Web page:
On appeal, Murray argues that the ALJ erred in dismissing his complaint because Murray did assert that he sustained damages, in the amount of $54,695, which Cargill is attempting to collect in arbitration. He reiterates his argument that the Commission must follow the procedural requirements of the Schultz case. Murray also contends that by dismissing the complaint, the ALJ denied Murray the opportunity to prove his claim, contrary to Judd v. The Churchill Group, Inc., [1992-1994 Transfer Binder] Comm. Fut. L. Rep. ¶ 25,589 (CFTC September 30, 1992), and failed to adhere to the Commission's policy set forth in Hall v. Diversified Trading Systems, Inc., [1992-1994 Transfer Binder] Comm. Fut. L. Rep. ¶ 26,131 (CFTC July 7, 1994), favoring the "holistic interpretation of the parties' submissions over more technical interpretations." In addition, Murray argues that the ALJ erred by failing to stay the case pending the Commission's ruling on the certified question in Kohlmeyer. He also renewed his argument below that the Commission has jurisdiction over Cargill under Section 4m(1) of the Act.
Cargill counters that the ALJ was correct in dismissing the complaint on the grounds that Murray's complaint seeks only declaratory relief and that the claim was not ripe for adjudication. In addition, Cargill argues that Murray did not properly allege Section 4m(1) reparations jurisdiction over Cargill in his complaint, and that the ALJ was correct in not staying the case.
We affirm the ALJ's dismissal of Murray's complaint as not cognizable in reparations because it fails to show actual damages and seeks declaratory relief which is unavailable in the reparations forum.2 Section 14(a) of the Act, as currently amended, provides the following:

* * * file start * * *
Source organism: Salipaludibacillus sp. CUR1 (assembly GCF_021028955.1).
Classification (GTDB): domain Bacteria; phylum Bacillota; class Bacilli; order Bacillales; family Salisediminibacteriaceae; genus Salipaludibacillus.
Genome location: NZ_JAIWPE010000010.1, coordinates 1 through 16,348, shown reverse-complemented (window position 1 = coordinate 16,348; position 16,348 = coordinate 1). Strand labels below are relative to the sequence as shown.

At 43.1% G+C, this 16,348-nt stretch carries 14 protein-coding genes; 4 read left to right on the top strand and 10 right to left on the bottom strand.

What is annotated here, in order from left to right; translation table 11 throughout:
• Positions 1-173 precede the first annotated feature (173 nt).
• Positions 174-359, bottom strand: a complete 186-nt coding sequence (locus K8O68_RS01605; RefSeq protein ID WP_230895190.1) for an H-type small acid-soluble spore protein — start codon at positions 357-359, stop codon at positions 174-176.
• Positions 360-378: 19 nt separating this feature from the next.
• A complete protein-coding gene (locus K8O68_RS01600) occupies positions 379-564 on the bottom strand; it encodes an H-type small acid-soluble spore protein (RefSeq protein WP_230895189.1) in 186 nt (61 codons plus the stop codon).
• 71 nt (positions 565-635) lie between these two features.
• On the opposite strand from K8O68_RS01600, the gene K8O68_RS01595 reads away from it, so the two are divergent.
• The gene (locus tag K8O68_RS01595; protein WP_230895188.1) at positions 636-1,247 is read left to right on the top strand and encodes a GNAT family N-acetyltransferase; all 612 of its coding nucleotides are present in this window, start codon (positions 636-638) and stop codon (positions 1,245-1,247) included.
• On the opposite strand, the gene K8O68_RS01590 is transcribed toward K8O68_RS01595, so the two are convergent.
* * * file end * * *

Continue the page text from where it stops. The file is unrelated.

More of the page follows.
Any person complaining of any violation of any provision of this Act or any rule, regulation, or order issued pursuant to this Act by any person who is registered under this Act may, at any time within two years after the cause of action accrues, apply to the Commission for an order awarding-
(A) actual damages proximately caused by such violation. . . .
(B) in the case of any action arising from a willful and intentional violation in the execution of an order on the floor of a contract market, punitive or exemplary damages . . .
7 U.S.C. § 18(a). The Act, therefore, provides only for actual damages proximately caused by a violation of the Act in a reparation proceeding, as well as punitive or exemplary damages. There is no provision in the Act for any other form of relief. The Commission's implementing regulations likewise provide only for damages as a reparation remedy. Commission Rule 12.13, 17 C.F.R. § 12.13, states that any person complaining of a violation of the Act may "apply to the Commission for a reparation award by filing a written complaint." A reparation award is defined in 17 C.F.R. § 12.2 as "the amount of monetary damages a party may be ordered to pay." The complaint must include "the amount of damages the complainant claims to have suffered and the method by which those damages have been computed . . . ." 17 C.F.R. §12.13(b)(v).
In his complaint, Murray states that Cargill is "attempting to collect damages from Murray for alleged breaches of two (2) contracts in the amount of $10,000 and additional damages on the remaining nine (9) contracts in the amount of $44,695." Compl. at ¶ 15. He then requests the Commission to determine that the HTA contracts "are void, voidable, and unenforceable." Murray is essentially seeking a declaratory order that his contracts are unenforceable. He does not allege that he has sustained actual damages and does not expressly ask the Commission for an award of damages. In his brief filed with his appeal, Murray argues that he did allege monetary damages in paragraph 15 of his Complaint in the amount of $54,695. Significantly, however, he states that the "[r]espondent is attempting to collect [these damages] from Murray for an alleged breach of contract." Brief at 7 (emphasis supplied). He therefore admits that he has not been required to pay any award, and thus has not suffered any present actual damage. His alleged damages are wholly contingent on the outcome of the arbitration proceeding.